David Mundell claims Brexit Bill is too 'technical' for MSPs to understand

David Mundell claims Brexit Bill is too 'technical' for MSPs to understand

David Mundell claims Brexit Bill is too 'technical' for MSPs to understand

The Scottish Parliament in Edinburgh passed a motion on Tuesday by a vote of 93-30 to refuse consent for the European Union Withdrawal Bill.

Scottish Brexit Minister Mike Russell insisted it will "not be the end of the process", as the two governments remain at loggerheads over the long-running dispute over where powers returning to the United Kingdom post-Brexit should be held.

Scottish Labour leader Richard Leonard, who has been calling for cross party talks to resolve the dispute, said: 'This means that the vote on consent for the Withdrawal Bill at Holyrood today need not be the final word on this matter.

Legally speaking, Scotland can't do much about Brexit. The prime minister briefed Conservative backbenchers on Monday about the two options her ministers are considering: a customs partnership which see Britain collecting tariffs on behalf of the EU; and a combination of technological and administrative measures created to diminish friction on a UK-EU customs border. Overruling Holyrood, the Scottish Parliament, would be politically sensitive - particularly over such a historic move as Brexit - and would set a precedent in a constitutional setup that's only 20 years old.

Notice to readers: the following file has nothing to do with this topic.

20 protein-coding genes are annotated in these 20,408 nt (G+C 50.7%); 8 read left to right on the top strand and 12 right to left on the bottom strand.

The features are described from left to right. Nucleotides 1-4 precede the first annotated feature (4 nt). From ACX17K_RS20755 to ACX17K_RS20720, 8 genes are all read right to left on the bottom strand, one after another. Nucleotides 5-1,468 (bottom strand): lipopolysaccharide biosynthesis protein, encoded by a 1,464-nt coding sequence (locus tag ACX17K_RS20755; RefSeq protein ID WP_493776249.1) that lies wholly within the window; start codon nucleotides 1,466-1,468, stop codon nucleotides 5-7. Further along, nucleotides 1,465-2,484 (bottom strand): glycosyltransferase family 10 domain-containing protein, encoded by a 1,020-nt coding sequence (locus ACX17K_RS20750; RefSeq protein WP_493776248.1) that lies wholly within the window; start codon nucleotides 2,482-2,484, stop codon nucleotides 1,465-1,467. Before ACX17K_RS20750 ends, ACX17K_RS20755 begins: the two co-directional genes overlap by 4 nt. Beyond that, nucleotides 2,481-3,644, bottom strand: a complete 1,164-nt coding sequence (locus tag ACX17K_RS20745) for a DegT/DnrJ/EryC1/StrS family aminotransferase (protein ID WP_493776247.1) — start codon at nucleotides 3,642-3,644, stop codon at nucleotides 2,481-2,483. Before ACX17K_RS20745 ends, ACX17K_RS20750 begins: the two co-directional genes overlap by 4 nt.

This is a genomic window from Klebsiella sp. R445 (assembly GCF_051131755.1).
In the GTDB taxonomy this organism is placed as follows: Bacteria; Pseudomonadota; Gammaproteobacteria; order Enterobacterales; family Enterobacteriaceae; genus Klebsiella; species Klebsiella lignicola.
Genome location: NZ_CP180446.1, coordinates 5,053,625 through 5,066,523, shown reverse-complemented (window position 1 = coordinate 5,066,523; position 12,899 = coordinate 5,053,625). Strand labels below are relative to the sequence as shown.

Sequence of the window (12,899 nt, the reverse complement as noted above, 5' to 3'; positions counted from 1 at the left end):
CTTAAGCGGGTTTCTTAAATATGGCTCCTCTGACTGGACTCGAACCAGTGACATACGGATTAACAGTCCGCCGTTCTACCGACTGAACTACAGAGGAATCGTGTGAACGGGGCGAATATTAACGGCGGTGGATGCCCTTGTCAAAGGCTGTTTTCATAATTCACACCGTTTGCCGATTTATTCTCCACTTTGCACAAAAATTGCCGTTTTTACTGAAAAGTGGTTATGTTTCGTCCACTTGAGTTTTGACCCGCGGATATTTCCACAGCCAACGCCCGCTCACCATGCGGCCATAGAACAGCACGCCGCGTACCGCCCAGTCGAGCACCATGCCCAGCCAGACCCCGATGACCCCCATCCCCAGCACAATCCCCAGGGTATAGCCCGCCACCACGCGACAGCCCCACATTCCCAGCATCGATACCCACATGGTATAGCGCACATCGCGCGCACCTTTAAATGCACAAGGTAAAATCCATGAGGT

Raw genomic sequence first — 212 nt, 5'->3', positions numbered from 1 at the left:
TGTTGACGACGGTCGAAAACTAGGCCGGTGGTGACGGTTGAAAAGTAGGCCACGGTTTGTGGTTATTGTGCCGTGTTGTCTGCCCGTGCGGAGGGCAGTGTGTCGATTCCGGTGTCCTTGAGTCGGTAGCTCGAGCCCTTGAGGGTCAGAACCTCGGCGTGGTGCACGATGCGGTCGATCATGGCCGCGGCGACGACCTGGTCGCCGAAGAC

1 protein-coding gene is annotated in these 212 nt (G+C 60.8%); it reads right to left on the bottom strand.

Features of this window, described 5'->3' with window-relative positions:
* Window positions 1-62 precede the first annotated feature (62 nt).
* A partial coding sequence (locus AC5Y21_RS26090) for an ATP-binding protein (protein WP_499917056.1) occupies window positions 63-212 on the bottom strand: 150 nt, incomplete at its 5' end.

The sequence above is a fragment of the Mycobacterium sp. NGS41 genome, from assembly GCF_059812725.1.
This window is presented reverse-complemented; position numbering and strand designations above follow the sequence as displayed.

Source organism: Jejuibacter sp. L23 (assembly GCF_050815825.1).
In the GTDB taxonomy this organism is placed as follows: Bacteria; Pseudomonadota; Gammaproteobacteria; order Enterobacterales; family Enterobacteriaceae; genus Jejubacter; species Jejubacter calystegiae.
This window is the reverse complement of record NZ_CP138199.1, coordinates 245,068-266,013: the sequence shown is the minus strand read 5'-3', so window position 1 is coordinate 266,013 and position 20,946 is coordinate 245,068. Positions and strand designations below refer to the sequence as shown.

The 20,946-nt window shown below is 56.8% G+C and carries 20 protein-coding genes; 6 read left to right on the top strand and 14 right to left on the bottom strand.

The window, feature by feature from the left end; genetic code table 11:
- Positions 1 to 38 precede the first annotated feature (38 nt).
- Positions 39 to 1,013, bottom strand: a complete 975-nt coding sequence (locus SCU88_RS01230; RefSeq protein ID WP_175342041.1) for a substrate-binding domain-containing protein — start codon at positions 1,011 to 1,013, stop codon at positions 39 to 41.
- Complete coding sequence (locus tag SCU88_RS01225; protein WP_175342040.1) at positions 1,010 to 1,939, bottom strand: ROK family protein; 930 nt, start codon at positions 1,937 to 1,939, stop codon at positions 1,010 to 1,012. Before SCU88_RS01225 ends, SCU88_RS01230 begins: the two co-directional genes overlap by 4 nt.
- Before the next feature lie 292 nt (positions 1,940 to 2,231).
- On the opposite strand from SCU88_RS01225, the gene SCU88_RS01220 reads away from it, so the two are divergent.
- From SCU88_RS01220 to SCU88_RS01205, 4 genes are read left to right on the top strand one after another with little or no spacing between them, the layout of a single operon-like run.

"I think it is right that we go ahead with measures that not only respect devolution, but ensure we maintain the integrity of our common market". "But the government might ultimately feel it has no alternative".

Scotland's parliament doesn't have the authority to block the legislation, but an attempt to push it through without Scottish consent could prompt a constitutional crisis.

If May chooses to disregard the Scottish vote, it could fuel First Minister Nicola Sturgeon's calls for a second referendum on Scottish independence and likely strengthen her argument that Scotland should be independent. "If the constitutional issue becomes about devolution and not about independence, then that helps them and not the Conservatives". The UK ceded more autonomy as part of promises made during 2014's independence referendum campaign.

He said the government would press ahead with the Bill but suggested it would be open to amending it to reflect Scottish concerns.

The Scottish Parliament passed its own version of Brexit legislation, called the Continuity Bill, in March by a margin of 95 to 32 to ensure it retains control of areas that are now devolved after Britain formally leaves the EU.

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